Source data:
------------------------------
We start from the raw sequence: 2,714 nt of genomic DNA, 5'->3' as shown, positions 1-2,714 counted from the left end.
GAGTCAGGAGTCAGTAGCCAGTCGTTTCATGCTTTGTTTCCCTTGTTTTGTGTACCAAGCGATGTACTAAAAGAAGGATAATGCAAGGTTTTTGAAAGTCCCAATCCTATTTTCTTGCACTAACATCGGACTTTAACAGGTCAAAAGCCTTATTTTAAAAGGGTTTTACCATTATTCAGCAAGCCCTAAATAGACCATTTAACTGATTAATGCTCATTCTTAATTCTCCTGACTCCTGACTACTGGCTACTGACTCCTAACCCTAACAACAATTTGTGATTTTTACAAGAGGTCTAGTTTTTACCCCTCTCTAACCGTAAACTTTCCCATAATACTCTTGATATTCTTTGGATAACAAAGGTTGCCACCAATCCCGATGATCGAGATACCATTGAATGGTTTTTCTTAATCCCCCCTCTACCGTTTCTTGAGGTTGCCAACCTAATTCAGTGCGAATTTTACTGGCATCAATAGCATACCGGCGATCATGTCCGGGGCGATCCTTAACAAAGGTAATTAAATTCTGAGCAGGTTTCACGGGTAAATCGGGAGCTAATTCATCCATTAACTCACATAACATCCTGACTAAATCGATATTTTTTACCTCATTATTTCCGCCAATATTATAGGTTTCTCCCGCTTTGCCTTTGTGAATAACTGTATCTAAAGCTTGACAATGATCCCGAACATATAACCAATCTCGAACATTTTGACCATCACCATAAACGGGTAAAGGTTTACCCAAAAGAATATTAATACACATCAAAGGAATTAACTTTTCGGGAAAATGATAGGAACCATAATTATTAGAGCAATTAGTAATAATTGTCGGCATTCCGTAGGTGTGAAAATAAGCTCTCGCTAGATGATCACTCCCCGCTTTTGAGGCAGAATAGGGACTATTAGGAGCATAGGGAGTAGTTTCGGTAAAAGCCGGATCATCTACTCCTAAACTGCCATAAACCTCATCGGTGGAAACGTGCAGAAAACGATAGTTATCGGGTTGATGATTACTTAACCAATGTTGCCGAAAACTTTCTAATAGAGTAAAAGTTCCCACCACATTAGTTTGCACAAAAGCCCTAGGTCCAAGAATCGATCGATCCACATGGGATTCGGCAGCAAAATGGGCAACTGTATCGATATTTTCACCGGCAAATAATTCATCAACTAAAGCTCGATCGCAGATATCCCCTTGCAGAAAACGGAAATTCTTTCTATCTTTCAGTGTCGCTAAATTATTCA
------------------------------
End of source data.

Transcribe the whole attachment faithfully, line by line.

We start from the raw sequence: 2,714 nt of genomic DNA, 5'->3' as shown, positions 1-2,714 counted from the left end.
GAGTCAGGAGTCAGTAGCCAGTCGTTTCATGCTTTGTTTCCCTTGTTTTGTGTACCAAGCGATGTACTAAAAGAAGGATAATGCAAGGTTTTTGAAAGTCCCAATCCTATTTTCTTGCACTAACATCGGACTTTAACAGGTCAAAAGCCTTATTTTAAAAGGGTTTTACCATTATTCAGCAAGCCCTAAATAGACCATTTAACTGATTAATGCTCATTCTTAATTCTCCTGACTCCTGACTACTGGCTACTGACTCCTAACCCTAACAACAATTTGTGATTTTTACAAGAGGTCTAGTTTTTACCCCTCTCTAACCGTAAACTTTCCCATAATACTCTTGATATTCTTTGGATAACAAAGGTTGCCACCAATCCCGATGATCGAGATACCATTGAATGGTTTTTCTTAATCCCCCCTCTACCGTTTCTTGAGGTTGCCAACCTAATTCAGTGCGAATTTTACTGGCATCAATAGCATACCGGCGATCATGTCCGGGGCGATCCTTAACAAAGGTAATTAAATTCTGAGCAGGTTTCACGGGTAAATCGGGAGCTAATTCATCCATTAACTCACATAACATCCTGACTAAATCGATATTTTTTACCTCATTATTTCCGCCAATATTATAGGTTTCTCCCGCTTTGCCTTTGTGAATAACTGTATCTAAAGCTTGACAATGATCCCGAACATATAACCAATCTCGAACATTTTGACCATCACCATAAACGGGTAAAGGTTTACCCAAAAGAATATTAATACACATCAAAGGAATTAACTTTTCGGGAAAATGATAGGAACCATAATTATTAGAGCAATTAGTAATAATTGTCGGCATTCCGTAGGTGTGAAAATAAGCTCTCGCTAGATGATCACTCCCCGCTTTTGAGGCAGAATAGGGACTATTAGGAGCATAGGGAGTAGTTTCGGTAAAAGCCGGATCATCTACTCCTAAACTGCCATAAACCTCATCGGTGGAAACGTGCAGAAAACGATAGTTATCGGGTTGATGATTACTTAACCAATGTTGCCGAAAACTTTCTAATAGAGTAAAAGTTCCCACCACATTAGTTTGCACAAAAGCCCTAGGTCCAAGAATCGATCGATCCACATGGGATTCGGCAGCAAAATGGGCAACTGTATCGATATTTTCACCGGCAAATAATTCATCAACTAAAGCTCGATCGCAGATATCCCCTTGCAGAAAACGGAAATTCTTTCTATCTTTCAGTGTCGCTAAATTATTCA